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Reviews

<em>Remembering Debussy</em>: Claire Booth (soprano) and Susan Bickley (mezzo-soprano) at the Purcell Room
16 May 2018

Remembering Debussy

This concert might have been re-titled Remembrance of Musical Times Past: the time, that is, when French song, nurtured in the Proustian Parisian salons, began to gain a foothold in public concert halls. But, the madeleine didn’t quite work its magic on this occasion.

Remembering Debussy: Claire Booth (soprano) and Susan Bickley (mezzo-soprano) at the Purcell Room

A review by Claire Seymour

Above: Claire Booth

Photo credit: Sven Arnstein

 

At the heart of the programme lay Claude Debussy’s Cinq Poèmes de Baudelaire (1889) and Jonathan Dove’s Letters from Claude. The latter was commissioned by the Richard Thomas Foundation at the invitation of pianist Andrew Matthews-Owen and premiered here by soprano Claire Booth and mezzo-soprano Susan Bickley.

Debussy was a prodigious letter-writer, and indeed a discerning and prolific writer, critic and journalist per se. Nine volumes of his correspondence were published between 1927 and 1958, and more than 1500 of his letters survive. Among his correspondents were three women whom he bound together in amorous knots, not of their will. Gabrielle Dupont was a professional mistress from the lower echelons of the grandes horizontales society of the 1890s; Debussy abandoned her for Rosalie (Lilly) Texier, whom he married in 1899 (pressuring her into wedlock by threatening suicide); she shot herself in the stomach when Debussy subsequently left her for one of his rich pupils, Emma Barduc, with whom he had his only child.

Jonathan Dove’s Letters from Claude, as the composer himself explains, takes text from sixteen of Debussy’s letters and fragments: ‘I imagine that, perhaps after Debussy’s death, Lilly and Emma just happen to be reading some of his letters in their different homes at the same moment. There memories are, of course, full of his music, and so the piano accompaniments are each prompted by a chord or phrase from piano pieces Debussy wrote around this time - Suite Bergamasque (1890-1905), and Estampes (1903) - along with the early Danse (1890).’

The fragments which form this 12-minute whole run segue, and there was an urgency as we moved from mezzo-soprano Susan Bickley’s recitation of the composer’s insouciant instruction to Lilly to ‘put on your pink petticoat and your black hat and [to] come and say hello to me next Sunday’ to his ardent avowal of passions ‘secretly burning’ and impatience for ‘your mouth, your body’, just three days later. The charm of the fragment in which the composer reflects on the ‘Lovely Lili’s’ whereabouts and movements - she is probably lending ‘the slender grace of her body to various gorgeous dresses’ - was embodied by a beautiful translucent piano accompaniment.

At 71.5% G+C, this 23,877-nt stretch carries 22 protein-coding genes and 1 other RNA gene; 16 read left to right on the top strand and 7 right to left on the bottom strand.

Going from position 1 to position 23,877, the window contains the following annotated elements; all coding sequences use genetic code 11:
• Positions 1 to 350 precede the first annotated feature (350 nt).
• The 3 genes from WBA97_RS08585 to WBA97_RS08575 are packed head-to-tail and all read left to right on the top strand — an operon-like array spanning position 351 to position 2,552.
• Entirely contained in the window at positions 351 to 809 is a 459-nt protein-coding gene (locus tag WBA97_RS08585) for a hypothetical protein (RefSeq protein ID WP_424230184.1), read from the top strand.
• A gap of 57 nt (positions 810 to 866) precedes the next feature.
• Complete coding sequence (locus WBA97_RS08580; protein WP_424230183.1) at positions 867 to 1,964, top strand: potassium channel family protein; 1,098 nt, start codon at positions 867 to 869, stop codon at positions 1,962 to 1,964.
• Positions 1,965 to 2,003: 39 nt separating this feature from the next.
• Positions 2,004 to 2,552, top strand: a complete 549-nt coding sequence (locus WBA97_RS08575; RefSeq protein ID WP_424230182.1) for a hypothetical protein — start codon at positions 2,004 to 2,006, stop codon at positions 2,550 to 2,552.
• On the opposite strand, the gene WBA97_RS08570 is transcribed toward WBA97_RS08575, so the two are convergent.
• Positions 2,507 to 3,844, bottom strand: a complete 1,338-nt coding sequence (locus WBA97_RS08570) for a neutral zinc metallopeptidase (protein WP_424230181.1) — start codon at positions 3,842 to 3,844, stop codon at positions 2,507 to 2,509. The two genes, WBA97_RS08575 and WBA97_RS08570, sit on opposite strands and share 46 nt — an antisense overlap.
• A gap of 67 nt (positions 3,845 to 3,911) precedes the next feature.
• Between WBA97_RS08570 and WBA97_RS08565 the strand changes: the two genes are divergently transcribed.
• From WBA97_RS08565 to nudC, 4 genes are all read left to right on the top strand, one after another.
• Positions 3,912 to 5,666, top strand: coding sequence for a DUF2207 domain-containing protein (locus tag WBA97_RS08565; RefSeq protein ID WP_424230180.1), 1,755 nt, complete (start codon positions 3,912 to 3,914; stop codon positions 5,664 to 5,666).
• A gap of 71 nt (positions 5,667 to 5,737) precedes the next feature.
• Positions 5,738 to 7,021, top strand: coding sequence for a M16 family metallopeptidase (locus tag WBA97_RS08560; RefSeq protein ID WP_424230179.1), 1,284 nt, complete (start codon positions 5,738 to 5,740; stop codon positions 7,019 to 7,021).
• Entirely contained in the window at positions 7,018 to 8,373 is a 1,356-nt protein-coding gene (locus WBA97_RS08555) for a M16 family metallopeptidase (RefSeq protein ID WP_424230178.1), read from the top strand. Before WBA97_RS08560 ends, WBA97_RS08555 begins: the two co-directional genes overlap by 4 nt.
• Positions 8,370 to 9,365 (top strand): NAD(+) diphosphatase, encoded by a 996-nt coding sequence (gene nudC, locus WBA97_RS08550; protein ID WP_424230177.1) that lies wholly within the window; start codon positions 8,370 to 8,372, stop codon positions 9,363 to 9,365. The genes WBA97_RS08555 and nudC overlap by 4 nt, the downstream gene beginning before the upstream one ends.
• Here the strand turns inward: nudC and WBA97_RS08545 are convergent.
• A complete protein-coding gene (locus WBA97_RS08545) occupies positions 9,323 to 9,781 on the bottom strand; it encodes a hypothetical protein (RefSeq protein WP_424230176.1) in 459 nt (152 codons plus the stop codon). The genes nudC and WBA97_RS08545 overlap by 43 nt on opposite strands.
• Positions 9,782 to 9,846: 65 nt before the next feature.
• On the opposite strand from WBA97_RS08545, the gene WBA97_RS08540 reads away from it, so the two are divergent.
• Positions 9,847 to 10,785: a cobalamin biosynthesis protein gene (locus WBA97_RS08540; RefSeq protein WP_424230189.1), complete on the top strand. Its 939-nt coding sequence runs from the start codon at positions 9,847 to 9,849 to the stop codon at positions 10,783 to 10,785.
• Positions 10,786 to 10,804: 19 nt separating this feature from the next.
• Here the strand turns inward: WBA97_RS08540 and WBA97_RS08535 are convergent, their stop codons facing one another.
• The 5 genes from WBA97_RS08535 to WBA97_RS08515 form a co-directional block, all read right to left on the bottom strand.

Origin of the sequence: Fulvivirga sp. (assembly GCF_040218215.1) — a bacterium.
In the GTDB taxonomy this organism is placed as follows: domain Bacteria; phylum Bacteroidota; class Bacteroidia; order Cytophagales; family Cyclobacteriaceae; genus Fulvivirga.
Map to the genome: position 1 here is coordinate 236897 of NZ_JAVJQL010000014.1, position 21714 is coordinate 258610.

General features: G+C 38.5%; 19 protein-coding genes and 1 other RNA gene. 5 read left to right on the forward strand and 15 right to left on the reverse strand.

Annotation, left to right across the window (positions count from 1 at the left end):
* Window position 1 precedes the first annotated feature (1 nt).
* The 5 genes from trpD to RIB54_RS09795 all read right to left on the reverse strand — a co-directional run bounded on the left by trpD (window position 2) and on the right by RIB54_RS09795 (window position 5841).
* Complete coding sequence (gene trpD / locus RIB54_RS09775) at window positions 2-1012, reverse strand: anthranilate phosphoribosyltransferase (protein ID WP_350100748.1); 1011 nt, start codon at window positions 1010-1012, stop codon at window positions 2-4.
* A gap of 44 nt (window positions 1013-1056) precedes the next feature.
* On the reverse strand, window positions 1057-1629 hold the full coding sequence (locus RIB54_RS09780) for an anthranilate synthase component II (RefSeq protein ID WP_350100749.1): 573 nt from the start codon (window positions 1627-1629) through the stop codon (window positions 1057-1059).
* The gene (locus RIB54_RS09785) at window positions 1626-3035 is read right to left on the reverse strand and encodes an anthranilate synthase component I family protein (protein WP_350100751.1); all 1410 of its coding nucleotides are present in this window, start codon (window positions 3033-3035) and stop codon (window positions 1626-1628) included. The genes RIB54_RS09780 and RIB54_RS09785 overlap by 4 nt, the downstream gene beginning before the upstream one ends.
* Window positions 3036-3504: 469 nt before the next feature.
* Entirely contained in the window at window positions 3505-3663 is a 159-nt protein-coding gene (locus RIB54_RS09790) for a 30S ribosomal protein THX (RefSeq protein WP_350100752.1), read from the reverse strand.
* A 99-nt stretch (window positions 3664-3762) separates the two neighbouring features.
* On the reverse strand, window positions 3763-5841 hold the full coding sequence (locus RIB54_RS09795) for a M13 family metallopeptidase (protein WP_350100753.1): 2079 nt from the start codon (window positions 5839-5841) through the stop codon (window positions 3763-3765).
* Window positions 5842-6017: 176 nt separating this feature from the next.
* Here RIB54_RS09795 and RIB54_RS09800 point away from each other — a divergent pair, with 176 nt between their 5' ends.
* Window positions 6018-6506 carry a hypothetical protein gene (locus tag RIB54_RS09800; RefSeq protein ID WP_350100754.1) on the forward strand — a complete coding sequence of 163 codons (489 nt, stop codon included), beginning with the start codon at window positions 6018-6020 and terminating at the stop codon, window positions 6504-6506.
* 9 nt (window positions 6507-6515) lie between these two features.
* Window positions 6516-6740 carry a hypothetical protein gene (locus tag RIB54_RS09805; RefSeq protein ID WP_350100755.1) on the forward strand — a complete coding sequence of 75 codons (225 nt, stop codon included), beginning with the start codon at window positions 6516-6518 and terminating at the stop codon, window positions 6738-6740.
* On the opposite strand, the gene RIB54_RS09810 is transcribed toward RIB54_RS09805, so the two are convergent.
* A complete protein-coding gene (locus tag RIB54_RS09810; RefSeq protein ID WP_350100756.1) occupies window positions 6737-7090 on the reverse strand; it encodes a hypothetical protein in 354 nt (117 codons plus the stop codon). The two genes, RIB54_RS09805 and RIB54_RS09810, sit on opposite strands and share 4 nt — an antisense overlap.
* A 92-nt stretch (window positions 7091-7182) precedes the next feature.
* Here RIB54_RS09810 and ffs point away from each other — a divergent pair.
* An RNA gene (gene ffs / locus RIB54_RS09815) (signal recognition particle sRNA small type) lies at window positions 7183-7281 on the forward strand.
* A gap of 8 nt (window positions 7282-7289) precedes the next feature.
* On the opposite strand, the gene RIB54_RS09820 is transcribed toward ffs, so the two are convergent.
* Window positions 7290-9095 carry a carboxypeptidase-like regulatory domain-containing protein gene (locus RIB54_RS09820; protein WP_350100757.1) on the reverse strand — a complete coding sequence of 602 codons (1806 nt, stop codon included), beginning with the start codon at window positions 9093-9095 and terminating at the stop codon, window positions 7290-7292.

Susan Bickley_11_credit Julie Kim.jpgSusan Bickley. Photo credit: Julie Kim.

Soprano Claire Booth revisited Emma Bardac’s memories, the composer’s abstract images of fragrances and flowers finding shape in trickling piano figures, and his request that Lilly should pay him a visit, even though the rain falls heavily, characterised by a circular motif of pattering wetness.

Dove conveys the complexity of torn and tattered allegiances by overlapping the voices: this is evocative in a general way, though it inevitably obscures the texts, which were also sometimes lost to an overly loud - sounds of the ‘mechanism’ were occasionally intrusive - accompaniment from Matthews-Owen. For example, Bickley’s recount of Debussy’s letter to Lilly of 23rd May 1899 - ‘I love you, I love you … I can only think of your return, and of the three whole days which you will grant me. And such a delicious ache it gives me. God how I love you.’ - was overpowered by the piano’s growing animation. Dove’s settings also lack variety - perhaps suggestive of Debussy’s emotional limitations? - as he frequently relies upon ponderous, pounding bass notes, which often descend (à la Delius or Lloyd Webber), languorously, by step, above which ostinatos or fragments in the middle and upper registers float.

By contrast, the use of unaccompanied voices in some of the later fragments was effective and the directness of the homophonic utterances suggested shared experiences. But, given the wealth of text from which to choose, one wonders what Dove hoped to capture in such oblique fragments drawn from two letters to Emma, of June 1904: ‘Hello Madame Bardac?’ and ‘Yes…! Yes! Yes!’ That said, the climax of the closing episodes was well-shaped; recalling Debussy’s missive of 24th December 1916 to Emma, Booth made the carolling bells shine - ‘Noël! Noël!’ - and the ambience was sustained in the right-hand piano echoes above low pedals in the bass. Bickley’s cold declamation of Debussy’s rejection of Lilly, ‘I have to tell you that nothing on earth would compel me to meet up with people with whom I have broken off all relations’, fell low and lingered chillingly.